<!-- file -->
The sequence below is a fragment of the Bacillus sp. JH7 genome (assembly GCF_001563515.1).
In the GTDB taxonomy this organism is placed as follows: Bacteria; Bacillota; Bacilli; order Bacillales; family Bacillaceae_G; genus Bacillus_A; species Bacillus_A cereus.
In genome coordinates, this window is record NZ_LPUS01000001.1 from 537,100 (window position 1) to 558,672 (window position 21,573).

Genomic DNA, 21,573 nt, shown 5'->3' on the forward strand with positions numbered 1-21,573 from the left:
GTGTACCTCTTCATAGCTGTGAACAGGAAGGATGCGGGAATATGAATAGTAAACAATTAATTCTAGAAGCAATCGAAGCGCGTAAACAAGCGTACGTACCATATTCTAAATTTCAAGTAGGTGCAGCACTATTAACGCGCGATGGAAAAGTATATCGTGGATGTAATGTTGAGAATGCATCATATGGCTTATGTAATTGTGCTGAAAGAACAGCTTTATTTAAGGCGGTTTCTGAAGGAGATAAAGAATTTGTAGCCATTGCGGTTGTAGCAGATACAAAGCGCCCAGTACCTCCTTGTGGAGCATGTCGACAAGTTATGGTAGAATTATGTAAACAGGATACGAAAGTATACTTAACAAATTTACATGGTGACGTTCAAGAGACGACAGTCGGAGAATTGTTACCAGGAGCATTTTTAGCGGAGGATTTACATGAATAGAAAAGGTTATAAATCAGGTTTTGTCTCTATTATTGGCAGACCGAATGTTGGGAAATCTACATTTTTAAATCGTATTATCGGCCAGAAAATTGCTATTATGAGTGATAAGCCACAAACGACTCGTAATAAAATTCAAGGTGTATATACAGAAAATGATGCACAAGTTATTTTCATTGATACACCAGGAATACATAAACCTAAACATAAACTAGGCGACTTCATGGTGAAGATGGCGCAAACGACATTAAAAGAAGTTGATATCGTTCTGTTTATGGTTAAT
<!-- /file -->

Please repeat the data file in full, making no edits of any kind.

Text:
The sequence below is a fragment of the Bacillus sp. JH7 genome (assembly GCF_001563515.1).
In the GTDB taxonomy this organism is placed as follows: Bacteria; Bacillota; Bacilli; order Bacillales; family Bacillaceae_G; genus Bacillus_A; species Bacillus_A cereus.
In genome coordinates, this window is record NZ_LPUS01000001.1 from 537,100 (window position 1) to 558,672 (window position 21,573).

Genomic DNA, 21,573 nt, shown 5'->3' on the forward strand with positions numbered 1-21,573 from the left:
GTGTACCTCTTCATAGCTGTGAACAGGAAGGATGCGGGAATATGAATAGTAAACAATTAATTCTAGAAGCAATCGAAGCGCGTAAACAAGCGTACGTACCATATTCTAAATTTCAAGTAGGTGCAGCACTATTAACGCGCGATGGAAAAGTATATCGTGGATGTAATGTTGAGAATGCATCATATGGCTTATGTAATTGTGCTGAAAGAACAGCTTTATTTAAGGCGGTTTCTGAAGGAGATAAAGAATTTGTAGCCATTGCGGTTGTAGCAGATACAAAGCGCCCAGTACCTCCTTGTGGAGCATGTCGACAAGTTATGGTAGAATTATGTAAACAGGATACGAAAGTATACTTAACAAATTTACATGGTGACGTTCAAGAGACGACAGTCGGAGAATTGTTACCAGGAGCATTTTTAGCGGAGGATTTACATGAATAGAAAAGGTTATAAATCAGGTTTTGTCTCTATTATTGGCAGACCGAATGTTGGGAAATCTACATTTTTAAATCGTATTATCGGCCAGAAAATTGCTATTATGAGTGATAAGCCACAAACGACTCGTAATAAAATTCAAGGTGTATATACAGAAAATGATGCACAAGTTATTTTCATTGATACACCAGGAATACATAAACCTAAACATAAACTAGGCGACTTCATGGTGAAGATGGCGCAAACGACATTAAAAGAAGTTGATATCGTTCTGTTTATGGTTAAT